If you need to impress a vegetarian,

haloumi-salad

maybe for “Meatless Monday” or some other government holiday, then I heartily recommend this halloumi salad. One of its most appealing features is that you’ll feel as though you’re eating something healthy, though in reality you’re eating a pile of fried cheese atop what is essentially garden clippings.

Yes, for the uninitiated, halloumi is cheese. The intrepid among us will make their own halloumi, as it is entirely possible to whip up a batch in a couple of hours. I know this because Tanya took a cheese-making class where they made this stuff, and with some of the residue of the process, made ricotta. Even as a professional, full-time carnivore, I confess that I was positively dazzled by such dairy-centric wizardry.

Let’s dive straight into the ingredients, shall we:

  • a block of halloumi (save trouble and just get some at the supermarket)
  • a head of lettuce
  • onion
  • pepper (capsicum)
  • broccoli

To point out the obvious: you don’t have to use exactly these vegetables. These are simply vegetables I’m willing to tolerate when I feel the need to impress vegetarians. (This is not particularly often, and I note that this recipe will absolutely NOT impress vegans — who are as close as you can get to un-impress-able, without actually being soulless holograms pretending to require nutrients for survival.)

((I’m fairly certain my vegan readership just plummeted to zero. Can you hear the rage-fuelled clicks of closing browser tabs? They must be fuelled by rage; they’re sure as hell not fuelled by cheeseburgers!))

Anyway, as often is the case around here, technique is key.

First, deal with the vegetables. Because I’m actually allergic to lots of raw foods, (seriously, I am — Pollen-Food Allergy, which is incredibly annoying), in my kitchen we tend to cook everything. Given the ingredients I’ve listed here, I prepare the broccoli as usual in a cast iron skillet. Then I lightly sauté the onion and pepper in — you guessed it — a cast iron skillet. (Ten points if you can guess what I’ll cook the halloumi in.)

Chop the lettuce into salad-sized bits, and by all means wash it. Wash it not only for the possibility of dirt, but for the sake of the slugs. Seriously. I found a slug in a salad (at least) once. The salad was, therefore, not vegan. And imagine the catastrophe of a salty dressing. Good heavens, please by all means wash the lettuce!

Halloumi is excellent pan fried. (What isn’t, except ice cream??) To accomplish this, lightly oil your cast iron skillet, and heat it until the pan smokes. Chuck the chunk of halloumi in and let one side crisp up, then flip it and let the other side crisp up. This is very quick, mind you. And to be honest, I don’t know why I do this first, prior to cutting the halloumi block into salad-sized morsels.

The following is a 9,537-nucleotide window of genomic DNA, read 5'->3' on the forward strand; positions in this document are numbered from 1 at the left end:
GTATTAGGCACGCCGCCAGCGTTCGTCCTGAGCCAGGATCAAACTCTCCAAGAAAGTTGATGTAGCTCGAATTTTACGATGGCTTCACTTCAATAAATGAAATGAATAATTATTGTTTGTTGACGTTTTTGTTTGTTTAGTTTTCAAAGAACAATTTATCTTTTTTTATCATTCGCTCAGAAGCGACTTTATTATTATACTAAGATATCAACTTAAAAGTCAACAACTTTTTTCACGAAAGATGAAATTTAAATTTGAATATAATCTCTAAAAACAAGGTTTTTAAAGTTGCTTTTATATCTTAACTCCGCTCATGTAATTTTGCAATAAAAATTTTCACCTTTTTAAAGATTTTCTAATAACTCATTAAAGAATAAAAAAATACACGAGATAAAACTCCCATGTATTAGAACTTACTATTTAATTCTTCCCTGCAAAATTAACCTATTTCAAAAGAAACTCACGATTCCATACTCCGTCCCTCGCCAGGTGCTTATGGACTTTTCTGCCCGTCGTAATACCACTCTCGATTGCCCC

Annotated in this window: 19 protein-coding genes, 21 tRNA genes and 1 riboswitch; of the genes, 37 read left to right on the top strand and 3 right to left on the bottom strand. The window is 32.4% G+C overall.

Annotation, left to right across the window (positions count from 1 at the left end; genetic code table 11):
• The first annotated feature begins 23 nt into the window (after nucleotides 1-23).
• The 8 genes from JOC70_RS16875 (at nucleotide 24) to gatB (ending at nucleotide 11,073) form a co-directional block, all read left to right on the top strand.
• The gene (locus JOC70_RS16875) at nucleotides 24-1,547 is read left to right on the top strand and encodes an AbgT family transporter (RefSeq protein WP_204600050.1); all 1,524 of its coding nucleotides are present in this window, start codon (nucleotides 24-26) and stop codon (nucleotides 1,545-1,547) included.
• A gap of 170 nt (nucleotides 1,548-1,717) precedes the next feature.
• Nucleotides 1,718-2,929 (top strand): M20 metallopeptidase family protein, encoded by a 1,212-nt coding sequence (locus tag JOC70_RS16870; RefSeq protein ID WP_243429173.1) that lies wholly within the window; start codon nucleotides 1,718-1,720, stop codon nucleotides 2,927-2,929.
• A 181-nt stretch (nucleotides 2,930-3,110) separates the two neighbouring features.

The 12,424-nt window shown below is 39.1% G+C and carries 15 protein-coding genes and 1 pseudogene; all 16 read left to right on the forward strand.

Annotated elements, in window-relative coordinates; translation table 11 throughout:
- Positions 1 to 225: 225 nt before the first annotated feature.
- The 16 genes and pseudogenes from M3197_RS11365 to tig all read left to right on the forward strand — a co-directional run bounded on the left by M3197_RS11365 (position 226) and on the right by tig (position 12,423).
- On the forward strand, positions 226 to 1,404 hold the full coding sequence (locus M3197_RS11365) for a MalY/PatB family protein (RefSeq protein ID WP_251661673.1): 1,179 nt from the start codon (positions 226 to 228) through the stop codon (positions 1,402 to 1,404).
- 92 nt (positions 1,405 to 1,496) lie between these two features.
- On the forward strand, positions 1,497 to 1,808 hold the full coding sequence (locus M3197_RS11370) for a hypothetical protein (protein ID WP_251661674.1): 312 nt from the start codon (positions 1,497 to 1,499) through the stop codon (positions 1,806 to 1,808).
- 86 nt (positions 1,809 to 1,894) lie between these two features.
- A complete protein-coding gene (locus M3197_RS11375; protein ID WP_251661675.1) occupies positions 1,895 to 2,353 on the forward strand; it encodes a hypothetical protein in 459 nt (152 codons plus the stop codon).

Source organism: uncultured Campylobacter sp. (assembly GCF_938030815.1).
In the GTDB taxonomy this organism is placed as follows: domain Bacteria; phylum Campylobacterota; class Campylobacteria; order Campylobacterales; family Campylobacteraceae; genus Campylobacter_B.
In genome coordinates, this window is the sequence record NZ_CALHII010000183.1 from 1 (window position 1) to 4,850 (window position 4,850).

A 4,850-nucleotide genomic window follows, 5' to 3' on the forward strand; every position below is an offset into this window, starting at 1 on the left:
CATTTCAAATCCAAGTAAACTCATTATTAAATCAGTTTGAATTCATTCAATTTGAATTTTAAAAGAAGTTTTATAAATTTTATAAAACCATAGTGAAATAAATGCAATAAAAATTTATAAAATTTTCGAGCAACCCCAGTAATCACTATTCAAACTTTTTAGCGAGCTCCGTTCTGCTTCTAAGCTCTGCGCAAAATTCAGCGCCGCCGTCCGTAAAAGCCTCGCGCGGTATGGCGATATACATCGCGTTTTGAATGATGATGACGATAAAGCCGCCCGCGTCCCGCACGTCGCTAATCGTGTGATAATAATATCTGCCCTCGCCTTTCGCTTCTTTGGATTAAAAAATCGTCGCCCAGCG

As far as size goes — and it doesn’t really matter in this case — I prefer rectangles about a centimetre deep. A block of halloumi is usually a couple centimetres thick, so I leave that dimension alone and hack a grid into it with an extremely sharp chef’s knife. This part just feels meaty, and it’s immensely satisfying.

Then, dump these pieces back into the skillet, which should be quite hot by now.

The trick is this: get the pan hot enough to sear the outside of the cheese without burning it. And, when you dump all the bits in, separate them immediately so that they don’t melt back together into a clump.

Give them half a minute or so, and flip them all. They’ll start to develop browned faces, but inevitably a few faces will never see the surface of the pan. Let it be. This is vegetarian; it doesn’t need to be perfect.

Once you’re satisfied with the look of the cheese, remove it from the skillet. If you leave it in the skillet, it will melt back together into a disgusting clump resembling a salted slug, and then even the vegetarians will turn their noses. Avoid this.

Fried halloumi is best served when hot, so don’t wait around. Peel your guests away from their chatter about organic pumpkin basil hummus and cow farts, and assemble the salads. I take it as obvious how to assemble the salad. Seriously, when you break it down, a salad is, as I said at the top and I still believe it, a bunch of shit piled on garden clippings. A handful of green stuff from the mower bag creates your base, then plop a few broccoli stalks here and there, sprinkle some onion and pepper across the surface, and top it off with that warm halloumi. Mmm.

Optionally, you can drizzle a favourite dressing. Balsamic Vinaigrette can be lovely.

OK, we’re done.

But I have to tell you: all of this reminds me of a time in California when some of the lettuce in Tanya’s vegetable garden went to seed. The seeds flew around the back yard (as Californians would call the back garden), and after I neglected my mowing duties for a couple weeks, we had what I can only describe as lettuce-lawn. When I finally did get around to mowing it, I essentially chopped the world’s largest salad. The scent that wafted through the air could have brought a smile to a vegan’s face….

Anyway. Enjoy this, a rare foray into the world of food that neither walks, swims, nor breaks wind.